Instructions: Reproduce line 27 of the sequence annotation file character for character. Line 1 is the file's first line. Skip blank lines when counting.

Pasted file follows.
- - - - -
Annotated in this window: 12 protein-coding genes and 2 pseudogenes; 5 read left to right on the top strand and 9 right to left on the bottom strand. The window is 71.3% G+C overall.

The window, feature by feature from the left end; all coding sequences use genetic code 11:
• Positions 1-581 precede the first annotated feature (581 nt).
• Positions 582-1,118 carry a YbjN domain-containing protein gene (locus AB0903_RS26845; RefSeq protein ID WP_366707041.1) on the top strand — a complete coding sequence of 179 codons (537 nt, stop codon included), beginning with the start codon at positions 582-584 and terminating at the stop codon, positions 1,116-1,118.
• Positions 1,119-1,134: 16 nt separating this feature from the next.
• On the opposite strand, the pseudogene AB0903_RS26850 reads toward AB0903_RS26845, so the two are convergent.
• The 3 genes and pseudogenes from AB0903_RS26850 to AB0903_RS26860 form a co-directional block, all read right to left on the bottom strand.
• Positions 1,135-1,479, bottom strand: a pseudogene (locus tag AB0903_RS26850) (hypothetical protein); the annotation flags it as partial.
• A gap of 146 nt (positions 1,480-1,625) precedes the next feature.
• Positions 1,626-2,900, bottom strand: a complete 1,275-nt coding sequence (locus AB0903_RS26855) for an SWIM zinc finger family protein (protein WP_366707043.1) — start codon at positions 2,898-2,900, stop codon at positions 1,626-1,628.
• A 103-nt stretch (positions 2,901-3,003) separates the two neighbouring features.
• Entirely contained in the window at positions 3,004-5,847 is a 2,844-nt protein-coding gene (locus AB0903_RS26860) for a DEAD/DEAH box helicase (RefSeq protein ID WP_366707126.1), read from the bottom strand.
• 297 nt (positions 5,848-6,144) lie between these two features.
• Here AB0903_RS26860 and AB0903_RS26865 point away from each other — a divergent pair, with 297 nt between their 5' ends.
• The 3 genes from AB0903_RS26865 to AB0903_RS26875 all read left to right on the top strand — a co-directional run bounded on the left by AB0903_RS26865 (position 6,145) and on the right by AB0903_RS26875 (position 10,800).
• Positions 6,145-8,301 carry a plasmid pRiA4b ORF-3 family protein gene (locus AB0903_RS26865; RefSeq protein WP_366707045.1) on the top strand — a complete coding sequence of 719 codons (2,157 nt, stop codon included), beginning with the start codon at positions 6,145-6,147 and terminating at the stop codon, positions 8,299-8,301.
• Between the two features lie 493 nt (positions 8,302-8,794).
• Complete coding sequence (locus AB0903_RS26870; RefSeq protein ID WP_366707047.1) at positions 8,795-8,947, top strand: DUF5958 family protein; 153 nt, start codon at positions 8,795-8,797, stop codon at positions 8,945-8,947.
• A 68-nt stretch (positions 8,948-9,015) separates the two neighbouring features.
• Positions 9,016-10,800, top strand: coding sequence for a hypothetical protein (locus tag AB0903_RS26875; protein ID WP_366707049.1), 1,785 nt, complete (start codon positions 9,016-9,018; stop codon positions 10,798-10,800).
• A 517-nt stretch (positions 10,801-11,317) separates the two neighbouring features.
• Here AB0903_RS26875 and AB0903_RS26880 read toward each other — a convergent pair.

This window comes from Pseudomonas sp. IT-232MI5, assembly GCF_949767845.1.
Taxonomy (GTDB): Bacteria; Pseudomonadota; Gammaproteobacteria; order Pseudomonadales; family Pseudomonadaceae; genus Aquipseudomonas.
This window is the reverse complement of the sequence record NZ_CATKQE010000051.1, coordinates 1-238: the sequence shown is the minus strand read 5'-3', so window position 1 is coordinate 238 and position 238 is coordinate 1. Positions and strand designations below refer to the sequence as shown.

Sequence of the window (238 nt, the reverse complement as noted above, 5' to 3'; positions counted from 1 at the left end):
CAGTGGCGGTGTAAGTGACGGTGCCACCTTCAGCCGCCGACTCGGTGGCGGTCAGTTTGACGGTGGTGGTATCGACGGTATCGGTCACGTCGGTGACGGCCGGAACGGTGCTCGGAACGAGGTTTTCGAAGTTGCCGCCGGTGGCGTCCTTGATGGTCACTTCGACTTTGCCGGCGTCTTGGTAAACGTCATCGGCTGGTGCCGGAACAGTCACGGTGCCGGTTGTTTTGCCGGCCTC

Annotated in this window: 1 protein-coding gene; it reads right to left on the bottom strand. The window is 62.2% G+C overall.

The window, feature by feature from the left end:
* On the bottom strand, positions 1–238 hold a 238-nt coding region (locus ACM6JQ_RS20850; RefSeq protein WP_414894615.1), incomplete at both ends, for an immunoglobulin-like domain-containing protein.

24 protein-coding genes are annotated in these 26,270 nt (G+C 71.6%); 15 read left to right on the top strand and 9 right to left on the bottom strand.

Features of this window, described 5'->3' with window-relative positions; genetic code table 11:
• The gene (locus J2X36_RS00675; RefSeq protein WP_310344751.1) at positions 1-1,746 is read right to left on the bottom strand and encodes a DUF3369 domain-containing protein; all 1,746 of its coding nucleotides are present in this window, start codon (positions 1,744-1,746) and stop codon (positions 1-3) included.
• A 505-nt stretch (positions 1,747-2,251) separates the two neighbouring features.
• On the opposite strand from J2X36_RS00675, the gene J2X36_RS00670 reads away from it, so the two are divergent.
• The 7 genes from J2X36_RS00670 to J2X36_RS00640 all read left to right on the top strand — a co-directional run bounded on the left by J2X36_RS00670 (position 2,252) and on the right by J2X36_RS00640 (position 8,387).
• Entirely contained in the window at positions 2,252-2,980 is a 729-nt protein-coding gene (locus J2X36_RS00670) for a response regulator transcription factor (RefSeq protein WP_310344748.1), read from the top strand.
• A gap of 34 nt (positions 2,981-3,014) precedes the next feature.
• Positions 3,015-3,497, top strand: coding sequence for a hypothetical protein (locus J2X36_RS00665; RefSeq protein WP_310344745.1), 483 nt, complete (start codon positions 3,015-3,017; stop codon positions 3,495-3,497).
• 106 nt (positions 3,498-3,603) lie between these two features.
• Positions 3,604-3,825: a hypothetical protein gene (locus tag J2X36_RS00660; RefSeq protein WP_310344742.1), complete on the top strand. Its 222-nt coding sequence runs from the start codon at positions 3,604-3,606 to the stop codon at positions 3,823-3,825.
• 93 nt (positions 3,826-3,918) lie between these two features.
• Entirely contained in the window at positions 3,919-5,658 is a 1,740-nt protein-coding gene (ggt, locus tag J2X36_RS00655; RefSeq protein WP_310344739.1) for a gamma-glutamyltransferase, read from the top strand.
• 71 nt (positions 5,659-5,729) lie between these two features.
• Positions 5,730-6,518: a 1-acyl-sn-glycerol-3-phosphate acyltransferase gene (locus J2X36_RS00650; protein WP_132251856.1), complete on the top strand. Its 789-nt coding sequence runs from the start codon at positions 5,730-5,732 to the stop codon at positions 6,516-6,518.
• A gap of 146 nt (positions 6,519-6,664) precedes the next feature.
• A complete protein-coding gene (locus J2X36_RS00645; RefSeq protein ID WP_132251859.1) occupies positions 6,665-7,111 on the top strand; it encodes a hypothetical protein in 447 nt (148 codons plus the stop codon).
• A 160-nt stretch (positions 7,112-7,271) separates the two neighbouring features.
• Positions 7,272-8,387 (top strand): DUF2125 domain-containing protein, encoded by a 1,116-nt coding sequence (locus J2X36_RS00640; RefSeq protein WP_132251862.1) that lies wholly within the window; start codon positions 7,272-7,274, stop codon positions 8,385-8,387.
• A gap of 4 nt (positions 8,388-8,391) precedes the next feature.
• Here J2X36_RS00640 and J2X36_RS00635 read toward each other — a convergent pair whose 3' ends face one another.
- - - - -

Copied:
CAGTGGCGGTGTAAGTGACGGTGCCACCTTCAGCCGCCGACTCGGTGGCGGTCAGTTTGACGGTGGTGGTATCGACGGTATCGGTCACGTCGGTGACGGCCGGAACGGTGCTCGGAACGAGGTTTTCGAAGTTGCCGCCGGTGGCGTCCTTGATGGTCACTTCGACTTTGCCGGCGTCTTGGTAAACGTCATCGGCTGGTGCCGGAACAGTCACGGTGCCGGTTGTTTTGCCGGCCTC